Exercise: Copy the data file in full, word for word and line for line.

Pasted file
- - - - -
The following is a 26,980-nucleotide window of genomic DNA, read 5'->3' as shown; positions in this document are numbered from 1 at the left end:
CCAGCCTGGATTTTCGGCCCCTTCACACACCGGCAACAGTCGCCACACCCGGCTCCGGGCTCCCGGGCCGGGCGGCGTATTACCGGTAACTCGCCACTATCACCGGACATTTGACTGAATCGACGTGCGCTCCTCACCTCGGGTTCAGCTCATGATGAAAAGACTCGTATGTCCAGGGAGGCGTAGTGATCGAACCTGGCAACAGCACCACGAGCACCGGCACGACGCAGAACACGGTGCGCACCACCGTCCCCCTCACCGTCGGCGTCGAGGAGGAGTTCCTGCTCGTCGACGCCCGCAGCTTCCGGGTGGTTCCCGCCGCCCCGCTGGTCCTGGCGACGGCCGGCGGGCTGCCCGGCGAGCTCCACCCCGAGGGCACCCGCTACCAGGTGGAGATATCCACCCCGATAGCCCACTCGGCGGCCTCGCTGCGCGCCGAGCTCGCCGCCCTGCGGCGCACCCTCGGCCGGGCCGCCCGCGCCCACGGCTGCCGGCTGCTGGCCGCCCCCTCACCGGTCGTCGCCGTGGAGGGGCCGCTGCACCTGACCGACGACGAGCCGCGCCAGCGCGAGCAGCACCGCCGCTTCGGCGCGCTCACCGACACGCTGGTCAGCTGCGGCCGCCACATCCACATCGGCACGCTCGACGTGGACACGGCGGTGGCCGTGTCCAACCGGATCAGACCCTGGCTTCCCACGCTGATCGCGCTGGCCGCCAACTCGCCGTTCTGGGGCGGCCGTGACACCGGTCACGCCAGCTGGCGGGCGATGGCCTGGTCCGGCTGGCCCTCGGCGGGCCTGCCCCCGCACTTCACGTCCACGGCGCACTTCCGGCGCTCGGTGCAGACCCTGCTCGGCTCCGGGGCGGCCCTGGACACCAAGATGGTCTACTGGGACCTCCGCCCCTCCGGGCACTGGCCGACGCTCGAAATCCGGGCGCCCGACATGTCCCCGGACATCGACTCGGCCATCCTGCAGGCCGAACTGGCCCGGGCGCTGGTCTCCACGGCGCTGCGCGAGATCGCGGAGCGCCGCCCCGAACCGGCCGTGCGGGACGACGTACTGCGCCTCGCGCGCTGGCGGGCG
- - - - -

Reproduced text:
The following is a 26,980-nucleotide window of genomic DNA, read 5'->3' as shown; positions in this document are numbered from 1 at the left end:
CCAGCCTGGATTTTCGGCCCCTTCACACACCGGCAACAGTCGCCACACCCGGCTCCGGGCTCCCGGGCCGGGCGGCGTATTACCGGTAACTCGCCACTATCACCGGACATTTGACTGAATCGACGTGCGCTCCTCACCTCGGGTTCAGCTCATGATGAAAAGACTCGTATGTCCAGGGAGGCGTAGTGATCGAACCTGGCAACAGCACCACGAGCACCGGCACGACGCAGAACACGGTGCGCACCACCGTCCCCCTCACCGTCGGCGTCGAGGAGGAGTTCCTGCTCGTCGACGCCCGCAGCTTCCGGGTGGTTCCCGCCGCCCCGCTGGTCCTGGCGACGGCCGGCGGGCTGCCCGGCGAGCTCCACCCCGAGGGCACCCGCTACCAGGTGGAGATATCCACCCCGATAGCCCACTCGGCGGCCTCGCTGCGCGCCGAGCTCGCCGCCCTGCGGCGCACCCTCGGCCGGGCCGCCCGCGCCCACGGCTGCCGGCTGCTGGCCGCCCCCTCACCGGTCGTCGCCGTGGAGGGGCCGCTGCACCTGACCGACGACGAGCCGCGCCAGCGCGAGCAGCACCGCCGCTTCGGCGCGCTCACCGACACGCTGGTCAGCTGCGGCCGCCACATCCACATCGGCACGCTCGACGTGGACACGGCGGTGGCCGTGTCCAACCGGATCAGACCCTGGCTTCCCACGCTGATCGCGCTGGCCGCCAACTCGCCGTTCTGGGGCGGCCGTGACACCGGTCACGCCAGCTGGCGGGCGATGGCCTGGTCCGGCTGGCCCTCGGCGGGCCTGCCCCCGCACTTCACGTCCACGGCGCACTTCCGGCGCTCGGTGCAGACCCTGCTCGGCTCCGGGGCGGCCCTGGACACCAAGATGGTCTACTGGGACCTCCGCCCCTCCGGGCACTGGCCGACGCTCGAAATCCGGGCGCCCGACATGTCCCCGGACATCGACTCGGCCATCCTGCAGGCCGAACTGGCCCGGGCGCTGGTCTCCACGGCGCTGCGCGAGATCGCGGAGCGCCGCCCCGAACCGGCCGTGCGGGACGACGTACTGCGCCTCGCGCGCTGGCGGGCG